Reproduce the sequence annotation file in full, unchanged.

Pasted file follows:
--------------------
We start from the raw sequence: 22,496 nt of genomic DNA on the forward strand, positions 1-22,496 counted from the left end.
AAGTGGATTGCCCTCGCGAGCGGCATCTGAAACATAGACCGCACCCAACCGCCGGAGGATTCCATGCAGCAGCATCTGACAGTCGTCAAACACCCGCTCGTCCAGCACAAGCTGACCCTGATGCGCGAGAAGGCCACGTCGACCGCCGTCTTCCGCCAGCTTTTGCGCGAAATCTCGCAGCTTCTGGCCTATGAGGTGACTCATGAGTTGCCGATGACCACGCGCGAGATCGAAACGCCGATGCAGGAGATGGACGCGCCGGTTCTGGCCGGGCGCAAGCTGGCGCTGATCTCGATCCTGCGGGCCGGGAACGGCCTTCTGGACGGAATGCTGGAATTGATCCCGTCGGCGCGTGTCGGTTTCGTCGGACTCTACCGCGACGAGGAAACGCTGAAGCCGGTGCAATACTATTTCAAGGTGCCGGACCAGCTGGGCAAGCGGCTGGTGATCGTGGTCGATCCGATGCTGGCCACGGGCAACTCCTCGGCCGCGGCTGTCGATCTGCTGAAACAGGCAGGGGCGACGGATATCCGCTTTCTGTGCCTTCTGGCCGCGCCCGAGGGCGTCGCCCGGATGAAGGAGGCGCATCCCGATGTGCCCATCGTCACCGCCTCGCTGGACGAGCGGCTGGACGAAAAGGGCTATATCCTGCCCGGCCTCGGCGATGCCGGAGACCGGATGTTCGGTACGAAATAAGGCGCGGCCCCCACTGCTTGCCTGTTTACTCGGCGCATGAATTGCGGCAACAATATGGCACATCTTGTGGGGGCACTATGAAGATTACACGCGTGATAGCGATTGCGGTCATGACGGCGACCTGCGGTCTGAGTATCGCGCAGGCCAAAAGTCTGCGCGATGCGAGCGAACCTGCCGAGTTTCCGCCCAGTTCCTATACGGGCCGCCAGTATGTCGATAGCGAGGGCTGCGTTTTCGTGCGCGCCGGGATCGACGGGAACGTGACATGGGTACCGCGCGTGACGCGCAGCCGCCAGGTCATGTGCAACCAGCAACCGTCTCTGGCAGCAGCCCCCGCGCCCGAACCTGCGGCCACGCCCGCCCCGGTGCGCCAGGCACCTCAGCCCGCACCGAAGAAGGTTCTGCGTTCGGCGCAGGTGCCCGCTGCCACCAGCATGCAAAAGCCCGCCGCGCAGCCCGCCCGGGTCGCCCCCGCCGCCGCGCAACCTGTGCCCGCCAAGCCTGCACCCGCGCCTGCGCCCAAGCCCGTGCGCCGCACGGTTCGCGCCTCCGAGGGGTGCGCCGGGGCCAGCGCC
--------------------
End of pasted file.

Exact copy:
We start from the raw sequence: 22,496 nt of genomic DNA on the forward strand, positions 1-22,496 counted from the left end.
AAGTGGATTGCCCTCGCGAGCGGCATCTGAAACATAGACCGCACCCAACCGCCGGAGGATTCCATGCAGCAGCATCTGACAGTCGTCAAACACCCGCTCGTCCAGCACAAGCTGACCCTGATGCGCGAGAAGGCCACGTCGACCGCCGTCTTCCGCCAGCTTTTGCGCGAAATCTCGCAGCTTCTGGCCTATGAGGTGACTCATGAGTTGCCGATGACCACGCGCGAGATCGAAACGCCGATGCAGGAGATGGACGCGCCGGTTCTGGCCGGGCGCAAGCTGGCGCTGATCTCGATCCTGCGGGCCGGGAACGGCCTTCTGGACGGAATGCTGGAATTGATCCCGTCGGCGCGTGTCGGTTTCGTCGGACTCTACCGCGACGAGGAAACGCTGAAGCCGGTGCAATACTATTTCAAGGTGCCGGACCAGCTGGGCAAGCGGCTGGTGATCGTGGTCGATCCGATGCTGGCCACGGGCAACTCCTCGGCCGCGGCTGTCGATCTGCTGAAACAGGCAGGGGCGACGGATATCCGCTTTCTGTGCCTTCTGGCCGCGCCCGAGGGCGTCGCCCGGATGAAGGAGGCGCATCCCGATGTGCCCATCGTCACCGCCTCGCTGGACGAGCGGCTGGACGAAAAGGGCTATATCCTGCCCGGCCTCGGCGATGCCGGAGACCGGATGTTCGGTACGAAATAAGGCGCGGCCCCCACTGCTTGCCTGTTTACTCGGCGCATGAATTGCGGCAACAATATGGCACATCTTGTGGGGGCACTATGAAGATTACACGCGTGATAGCGATTGCGGTCATGACGGCGACCTGCGGTCTGAGTATCGCGCAGGCCAAAAGTCTGCGCGATGCGAGCGAACCTGCCGAGTTTCCGCCCAGTTCCTATACGGGCCGCCAGTATGTCGATAGCGAGGGCTGCGTTTTCGTGCGCGCCGGGATCGACGGGAACGTGACATGGGTACCGCGCGTGACGCGCAGCCGCCAGGTCATGTGCAACCAGCAACCGTCTCTGGCAGCAGCCCCCGCGCCCGAACCTGCGGCCACGCCCGCCCCGGTGCGCCAGGCACCTCAGCCCGCACCGAAGAAGGTTCTGCGTTCGGCGCAGGTGCCCGCTGCCACCAGCATGCAAAAGCCCGCCGCGCAGCCCGCCCGGGTCGCCCCCGCCGCCGCGCAACCTGTGCCCGCCAAGCCTGCACCCGCGCCTGCGCCCAAGCCCGTGCGCCGCACGGTTCGCGCCTCCGAGGGGTGCGCCGGGGCCAGCGCC